Bush charged, declares innocence


Former Cayman Islands Premier McKeeva Bush wasted no time declaring his innocence Wednesday after police charged him on 11 counts, including corruption-related offences and theft.

Mr. Bush, 58, was charged with two counts of misconduct in a public office, four counts of breach of trust by a member of the Legislative Assembly, contrary to the Anti-Corruption Law, and five counts of theft.

The former head of government and longest-serving current member of the Legislative Assembly has been bailed to appear in court on 12 April.

Less than three hours after police announced publicly the filing of charges, Mr. Bush and the United Democratic Party, which he leads, issued a statement in which the West Bay lawmaker proclaimed his innocence.

He said he had expected charges to be brought against him before the upcoming general election, slated for 22 May, and added that he expected further charges to be laid against him as part of the “continuing effort” to influence his re-election campaign.

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”I have done nothing illegal, and will defend every one of these charges,” Mr. Bush said. “As I’ve stated since this campaign against me began over three years ago, I am innocent. I will continue as the leader of the United Democratic Party, with its full support. These charges will not deter my faith and dedication to all the people of Cayman and to the United Democratic Party.”

Mr. Bush had been released on police bail overnight Tuesday after undergoing a day of questioning and returned to the Financial Crime Unit office at Elizabethan Square on Wednesday with his lawyer, Michael Alberga, after first attending George Town police station.

Police sent details of interviews with Mr. Bush to Director of Public Prosecutions Cheryll Richards, who advised on whether to lay charges against the former premier. Mr. Bush’s legal team includes Mr. Alberga of Travers Thorp Alberga, Jeffery Cox, a United Kingdom QC who appeared in the EuroBank case, and K.D. Knight, a QC from Jamaica.

The charges come just a week before the 27 March nomination day in the run-up to the May general election.

Mr. Bush was arrested at his West Bay home on 11 December on corruption-related offences and theft and his home and office were searched by police, who confiscated a number of items.

He was initially bailed to report to police in February, at which time he was re-bailed to report back on 19 March.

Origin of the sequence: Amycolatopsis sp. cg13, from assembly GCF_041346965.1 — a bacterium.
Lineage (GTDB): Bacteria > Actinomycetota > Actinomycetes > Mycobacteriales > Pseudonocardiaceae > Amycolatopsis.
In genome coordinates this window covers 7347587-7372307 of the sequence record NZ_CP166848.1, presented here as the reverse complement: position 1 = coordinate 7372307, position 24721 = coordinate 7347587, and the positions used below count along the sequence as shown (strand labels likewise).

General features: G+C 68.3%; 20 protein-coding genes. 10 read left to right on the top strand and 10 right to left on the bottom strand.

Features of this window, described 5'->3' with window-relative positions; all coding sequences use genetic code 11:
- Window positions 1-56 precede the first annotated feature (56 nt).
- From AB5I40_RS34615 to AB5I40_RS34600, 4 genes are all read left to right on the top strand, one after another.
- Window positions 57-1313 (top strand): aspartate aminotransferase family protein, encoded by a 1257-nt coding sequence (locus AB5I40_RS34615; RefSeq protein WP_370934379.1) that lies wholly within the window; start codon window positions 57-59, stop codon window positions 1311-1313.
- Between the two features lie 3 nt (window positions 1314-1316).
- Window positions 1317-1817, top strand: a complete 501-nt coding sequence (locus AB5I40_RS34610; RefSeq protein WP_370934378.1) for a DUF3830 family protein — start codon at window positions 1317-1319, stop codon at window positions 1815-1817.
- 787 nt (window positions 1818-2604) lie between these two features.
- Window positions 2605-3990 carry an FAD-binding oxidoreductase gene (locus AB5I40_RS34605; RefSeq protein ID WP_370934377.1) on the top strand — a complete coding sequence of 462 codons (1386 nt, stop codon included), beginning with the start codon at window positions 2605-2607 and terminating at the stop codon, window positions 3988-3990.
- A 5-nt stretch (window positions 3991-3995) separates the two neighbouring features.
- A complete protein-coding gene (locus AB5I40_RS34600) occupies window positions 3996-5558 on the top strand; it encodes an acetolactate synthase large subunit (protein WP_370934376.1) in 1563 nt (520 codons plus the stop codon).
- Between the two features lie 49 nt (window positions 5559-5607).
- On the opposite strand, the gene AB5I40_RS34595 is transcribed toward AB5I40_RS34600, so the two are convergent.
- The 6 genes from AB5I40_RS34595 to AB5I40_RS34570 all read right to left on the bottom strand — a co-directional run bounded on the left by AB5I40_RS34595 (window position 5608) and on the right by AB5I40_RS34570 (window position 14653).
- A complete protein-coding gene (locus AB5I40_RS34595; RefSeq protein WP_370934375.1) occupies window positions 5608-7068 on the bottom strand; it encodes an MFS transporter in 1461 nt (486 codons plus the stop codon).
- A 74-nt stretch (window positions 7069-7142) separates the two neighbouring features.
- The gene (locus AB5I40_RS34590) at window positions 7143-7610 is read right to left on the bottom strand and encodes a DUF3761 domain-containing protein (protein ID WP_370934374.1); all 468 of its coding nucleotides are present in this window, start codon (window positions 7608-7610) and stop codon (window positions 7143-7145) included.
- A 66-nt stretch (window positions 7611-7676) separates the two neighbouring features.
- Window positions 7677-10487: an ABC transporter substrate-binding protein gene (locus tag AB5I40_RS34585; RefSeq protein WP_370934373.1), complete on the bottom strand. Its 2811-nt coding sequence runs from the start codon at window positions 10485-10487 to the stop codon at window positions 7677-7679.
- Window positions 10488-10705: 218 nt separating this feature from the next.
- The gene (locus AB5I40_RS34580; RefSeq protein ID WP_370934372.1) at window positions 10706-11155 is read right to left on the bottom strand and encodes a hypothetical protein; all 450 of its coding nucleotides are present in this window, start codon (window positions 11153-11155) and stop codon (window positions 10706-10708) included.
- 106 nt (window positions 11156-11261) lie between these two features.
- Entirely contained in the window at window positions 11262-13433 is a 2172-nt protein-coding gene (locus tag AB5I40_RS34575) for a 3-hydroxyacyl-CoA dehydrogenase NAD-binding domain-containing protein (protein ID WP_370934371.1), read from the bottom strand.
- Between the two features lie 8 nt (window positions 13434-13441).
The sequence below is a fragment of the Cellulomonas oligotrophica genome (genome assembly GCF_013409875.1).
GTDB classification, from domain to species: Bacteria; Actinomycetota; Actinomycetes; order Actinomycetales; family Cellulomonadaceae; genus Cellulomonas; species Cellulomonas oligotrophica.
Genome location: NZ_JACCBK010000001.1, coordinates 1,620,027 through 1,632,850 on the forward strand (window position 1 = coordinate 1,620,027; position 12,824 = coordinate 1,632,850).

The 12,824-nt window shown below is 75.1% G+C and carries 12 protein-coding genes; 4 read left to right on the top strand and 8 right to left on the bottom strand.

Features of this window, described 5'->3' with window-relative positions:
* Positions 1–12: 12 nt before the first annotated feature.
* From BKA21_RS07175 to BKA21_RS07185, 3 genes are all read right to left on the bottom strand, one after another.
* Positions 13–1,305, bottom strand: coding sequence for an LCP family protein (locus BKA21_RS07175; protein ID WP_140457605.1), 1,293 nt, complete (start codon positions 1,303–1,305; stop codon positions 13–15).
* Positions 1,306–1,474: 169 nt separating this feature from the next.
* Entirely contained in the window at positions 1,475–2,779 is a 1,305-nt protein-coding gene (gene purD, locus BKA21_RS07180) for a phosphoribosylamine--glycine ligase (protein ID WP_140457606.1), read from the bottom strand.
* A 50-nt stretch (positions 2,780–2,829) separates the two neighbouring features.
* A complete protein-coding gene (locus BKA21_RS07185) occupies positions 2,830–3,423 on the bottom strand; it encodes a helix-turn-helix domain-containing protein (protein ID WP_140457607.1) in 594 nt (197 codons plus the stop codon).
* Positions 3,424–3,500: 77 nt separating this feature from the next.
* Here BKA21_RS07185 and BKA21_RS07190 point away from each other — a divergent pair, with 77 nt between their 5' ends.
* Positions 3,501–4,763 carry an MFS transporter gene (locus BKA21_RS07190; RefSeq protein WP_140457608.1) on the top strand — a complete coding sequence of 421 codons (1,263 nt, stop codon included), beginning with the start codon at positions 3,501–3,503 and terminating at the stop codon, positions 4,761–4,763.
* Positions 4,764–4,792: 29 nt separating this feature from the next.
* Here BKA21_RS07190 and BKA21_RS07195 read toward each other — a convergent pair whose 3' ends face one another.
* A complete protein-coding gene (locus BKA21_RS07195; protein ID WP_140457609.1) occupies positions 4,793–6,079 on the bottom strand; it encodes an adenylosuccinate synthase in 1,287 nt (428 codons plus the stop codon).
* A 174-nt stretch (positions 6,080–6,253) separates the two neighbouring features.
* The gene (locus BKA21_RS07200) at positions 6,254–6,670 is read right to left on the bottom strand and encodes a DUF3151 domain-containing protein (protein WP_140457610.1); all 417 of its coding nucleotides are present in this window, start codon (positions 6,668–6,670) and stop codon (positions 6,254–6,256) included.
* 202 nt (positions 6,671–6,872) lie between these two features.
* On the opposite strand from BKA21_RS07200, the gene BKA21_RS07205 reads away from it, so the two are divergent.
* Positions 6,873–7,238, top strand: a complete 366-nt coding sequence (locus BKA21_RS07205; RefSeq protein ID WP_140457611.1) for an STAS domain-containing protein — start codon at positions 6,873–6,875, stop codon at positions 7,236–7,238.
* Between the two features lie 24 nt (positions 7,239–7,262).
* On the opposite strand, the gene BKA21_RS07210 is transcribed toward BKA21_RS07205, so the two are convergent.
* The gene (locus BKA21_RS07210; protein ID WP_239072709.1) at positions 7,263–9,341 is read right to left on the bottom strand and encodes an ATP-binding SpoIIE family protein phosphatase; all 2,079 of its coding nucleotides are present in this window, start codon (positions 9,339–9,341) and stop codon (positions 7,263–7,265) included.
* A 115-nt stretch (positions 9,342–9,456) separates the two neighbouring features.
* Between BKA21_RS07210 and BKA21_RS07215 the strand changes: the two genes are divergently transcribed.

Businessman Suresh Prasad, who was arrested on the same day as Mr. Bush as part of a police investigation into the importation of explosives, faced further police questioning Tuesday when he also reported back to police in line with his bail conditions. He was re-bailed to report back to police in early April.

Mr. Prasad had not been charged with any crime by press time Wednesday.

When Mr. Bush was bailed in February, police said at the time that they were carrying out further investigations in a number of foreign jurisdictions, including locations in Europe, the United States and Asia.

Mr. Bush, who was first elected to the legislature in 1984 and became the Cayman Islands first premier in 2009, was ousted as head of government a few days after his arrest in December when the majority of lawmakers, including five members of his own nine-member government, backed a vote of no confidence in the United Democratic Party government. He remains an elected representative for West Bay.

The current interim government is made up of the five government members who backed the no-confidence motion. He was replaced as premier by his former deputy Juliana O’Connor-Connolly.

Mr. Bush, who is expected to run as a West Bay candidate again in the upcoming election, can still run and be elected to political office while facing these charges.

Under the constitution, only candidates who have received a prison sentence of 12 months or more, even if the sentence has been suspended, or who have been convicted of an offence involving dishonesty, are barred from running for election.

The United Democratic Party vowed to stand behind its leader.

Party chairman Tessa Bodden described the charges against Mr. Bush as part of a campaign to “embarrass” him, his family, the UDP and its supporters. “Our country has faced adversities before and like before, the UDP will stand united with the people of the Cayman Islands to face these challenges,” she said.

The UDP General Assembly, scheduled to take place Saturday, will go ahead as planned, according to the news release.



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